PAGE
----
Auctions: Money and the masters

Two of the outstanding paintings in Christie's sale of Impressionist and Modern Art in London next Monday are by two brilliant pioneers of Fauvism who ended their lives as pariahs in France, shunned because of their contacts with the German occupation.

By MEIR RONNEN
June 14, 2007 10:15
3 minute read.
chagall art 88 298

chagall art 88 298. (photo credit: )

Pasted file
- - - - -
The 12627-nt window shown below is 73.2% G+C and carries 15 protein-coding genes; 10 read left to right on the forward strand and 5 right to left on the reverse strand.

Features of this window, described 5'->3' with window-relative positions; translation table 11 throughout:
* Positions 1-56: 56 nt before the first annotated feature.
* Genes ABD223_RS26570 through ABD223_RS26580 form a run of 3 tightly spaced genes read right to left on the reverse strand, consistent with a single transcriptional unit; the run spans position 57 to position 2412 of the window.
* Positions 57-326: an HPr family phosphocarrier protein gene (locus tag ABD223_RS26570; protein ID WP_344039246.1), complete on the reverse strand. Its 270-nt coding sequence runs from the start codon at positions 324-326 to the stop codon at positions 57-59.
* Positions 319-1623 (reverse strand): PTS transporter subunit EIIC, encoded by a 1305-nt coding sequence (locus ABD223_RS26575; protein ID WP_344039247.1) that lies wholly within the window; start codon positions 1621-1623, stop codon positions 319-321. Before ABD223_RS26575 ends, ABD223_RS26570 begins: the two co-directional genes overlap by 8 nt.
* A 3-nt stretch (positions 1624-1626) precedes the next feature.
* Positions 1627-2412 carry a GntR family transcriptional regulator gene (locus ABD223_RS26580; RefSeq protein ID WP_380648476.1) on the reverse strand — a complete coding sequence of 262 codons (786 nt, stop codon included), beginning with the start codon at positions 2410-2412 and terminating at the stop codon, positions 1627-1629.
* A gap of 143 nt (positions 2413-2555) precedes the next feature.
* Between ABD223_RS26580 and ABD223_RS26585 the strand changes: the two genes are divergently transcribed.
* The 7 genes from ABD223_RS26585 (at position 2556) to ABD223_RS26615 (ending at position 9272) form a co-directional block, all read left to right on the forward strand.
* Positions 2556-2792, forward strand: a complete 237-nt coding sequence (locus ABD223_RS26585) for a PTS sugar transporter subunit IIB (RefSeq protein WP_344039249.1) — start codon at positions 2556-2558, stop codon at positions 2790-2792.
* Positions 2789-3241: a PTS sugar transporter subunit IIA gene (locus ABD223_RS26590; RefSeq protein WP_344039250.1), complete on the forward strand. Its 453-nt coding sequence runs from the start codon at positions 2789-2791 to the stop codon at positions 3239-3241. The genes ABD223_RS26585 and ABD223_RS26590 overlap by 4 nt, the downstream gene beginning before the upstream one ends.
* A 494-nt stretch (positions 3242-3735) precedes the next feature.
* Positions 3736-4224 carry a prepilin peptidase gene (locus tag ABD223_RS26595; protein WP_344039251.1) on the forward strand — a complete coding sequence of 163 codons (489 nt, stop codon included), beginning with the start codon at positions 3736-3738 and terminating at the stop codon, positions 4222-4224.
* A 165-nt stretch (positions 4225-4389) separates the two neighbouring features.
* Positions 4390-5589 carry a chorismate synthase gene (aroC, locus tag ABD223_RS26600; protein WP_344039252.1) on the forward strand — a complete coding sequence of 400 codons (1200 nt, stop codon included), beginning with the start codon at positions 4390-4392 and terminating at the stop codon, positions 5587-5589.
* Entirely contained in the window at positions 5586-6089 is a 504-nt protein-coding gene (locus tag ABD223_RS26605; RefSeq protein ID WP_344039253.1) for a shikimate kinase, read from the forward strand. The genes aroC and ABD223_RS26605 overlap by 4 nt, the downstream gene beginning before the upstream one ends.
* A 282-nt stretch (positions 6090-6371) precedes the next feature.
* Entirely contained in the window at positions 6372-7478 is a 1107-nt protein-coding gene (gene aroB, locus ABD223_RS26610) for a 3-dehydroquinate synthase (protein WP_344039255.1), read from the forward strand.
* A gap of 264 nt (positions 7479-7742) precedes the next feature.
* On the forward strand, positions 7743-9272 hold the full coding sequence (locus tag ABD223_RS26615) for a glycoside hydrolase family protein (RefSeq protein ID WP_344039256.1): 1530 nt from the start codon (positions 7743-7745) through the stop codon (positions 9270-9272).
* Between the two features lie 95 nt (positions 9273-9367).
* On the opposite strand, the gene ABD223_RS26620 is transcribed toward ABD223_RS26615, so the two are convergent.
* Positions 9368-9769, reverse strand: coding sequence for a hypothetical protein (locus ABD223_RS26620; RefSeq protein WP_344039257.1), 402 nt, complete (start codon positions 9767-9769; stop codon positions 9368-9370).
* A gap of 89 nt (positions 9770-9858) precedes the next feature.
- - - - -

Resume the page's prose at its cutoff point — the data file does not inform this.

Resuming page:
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Two of the outstanding paintings in Christie's sale of Impressionist and Modern Art in London next Monday are by two brilliant pioneers of Fauvism who ended their lives as pariahs in France, shunned because of their contacts with the German occupation. But by then neither of them had retained much respect as artists. The two, Andre Derain and Maurice de Vlaminck, were lifelong friends. Back in 1905 they were among the world's most daring and influential landscape painters, pioneering the use of colors completely divorced from those of nature. But by the early Thirties, both had turned their back on modernism. Derain produced uninspired still life and portraits of ladies that were opaque and literal in color. Vlaminck was reduced to churning out potboilers of village roads painted largely with a palette knife. During the occupation they dined publicly with German officers and foolishly accepted a tour of Hitler's Berlin. Snubbed in postwar France, they died in the Fifties. Derain's Boats at Collioure, 1905 (lot no. 5) is a complete break with previous representational painting. Everything in it is just a cipher of dashes of vibrant color, with much of the canvas left in view. It had a tremendous effect on painters like Matisse, Braque and Van Dongen. Its top estimate is 1.2m. ($2.4m.), but this superb canvas may well go higher. Vlaminck painted many of his best canvases at Chatou on the Seine, depicting its banks, its bridge and boats. Lot no. 6 in this sale, depicting houses across the river and painted by Vlaminck in 1906/7, has a healthy top estimate of 2.2m. Kees van Dongen's portrait of a lovely young woman in a blue robe, was painted in his best post-fauvist but still colorful manner in 1911. This wonderful composition escapes being merely pretty and should top 0.5m. The exaggerated eyes may be a debt to Jawlensky. Hoped to reach 3m. is a wonderful late Pissarro of the Pont Neuf, one of the last of a series, when the aging master was at the height of his powers (lot 9). The top lot of the sale is Monet's 1913 depiction of the arch of flowers over his little lake at Giverny. A little too pretty for my taste, it is nevertheless a basically abstract picture, with the reflection of the arch forming the main abstract motif ( 9m.- 12m.). A marvelous earlier Monet of London's Waterloo Bridge, painted in the fog that Monet loved, eschews actual color and is almost Fauvist; it dates from 1904 and should easily reach its estimate of 6m.- 8m. There's a great Jawlensky portrait of a Spanish girl (lot 16) from 1912/13, clearly fauvist, that may reach 3m.; and several Jawlensky abstracts. A Mondrian abstract that once belonged to his acolyte Theo van Doesburg was painted in 1913 (lot 23, 1.6m.- 2.4m.). A late Cezanne landscape that came from a private collection in Japan starts at 2m. But my favorite is a wonderful Alfred Sisley riverside landscape from 1880 of trees and a house often painted by Pissarro and Monet (lot 37). The English-born Sisley is a long respected, but to my mind still underrated painter; I predict a fight for this superbly composed and painted oil, which starts at 1.4m. Another striking Sisley, lot 13, starts even higher. Both these canvases enhance Sisley's ever-growing reputation. This sale is rich in major canvases, including those of Matisse, Leger, Chagall, Picasso and Magritte. THE PARALLEL evening sale at Sotheby's on Tuesday is also replete with amazing canvases with high estimates. One of the most beautiful of all of Monet's paintings of his water lilies, Nympheas, 1906, starts at 10m. and may double that. An entrancing 1942 Matisse of a dancer reclining against a checker-board background, a subject untouched by the war, is hoped to reach 12m. A lovely fauvist Kees van Dongen, Nude on a Chair, 1905, starts at 0.5m. and will go higher. An understated and not at all freakish Modigliani portrait of one of his favorite models, painted in 1917, has an estimate of 3.5m.- 4.5m. Giacometti, Jawlensky, Toulouse-Lautrec, Schiele, Degas, Moholy-Nagy, Picasso, Helleu and Tanguy are all well represented. Sotheby's accompanying day sale of works on paper June 20 is a delight. All the masters, particularly Miro, Picasso, Rouault and Matisse, have very reasonable estimates. THERE'S A really varied selection of 290 paintings and some prints by European masters offered at Montefiore in Tel Aviv next Wednesday, but only one work held my attention: a minimalist but poetic Chagall wash drawing from the early 1930s of a slaughterer, his knife and a cow ($45,000-$60,000), a theme often revisited by this master but rarely seen. The catalog is divided into sections dealing with various periods and styles in local painting and what they call "Judaica" as well as international drawings and prints. Note the hearts by Jim Dine.

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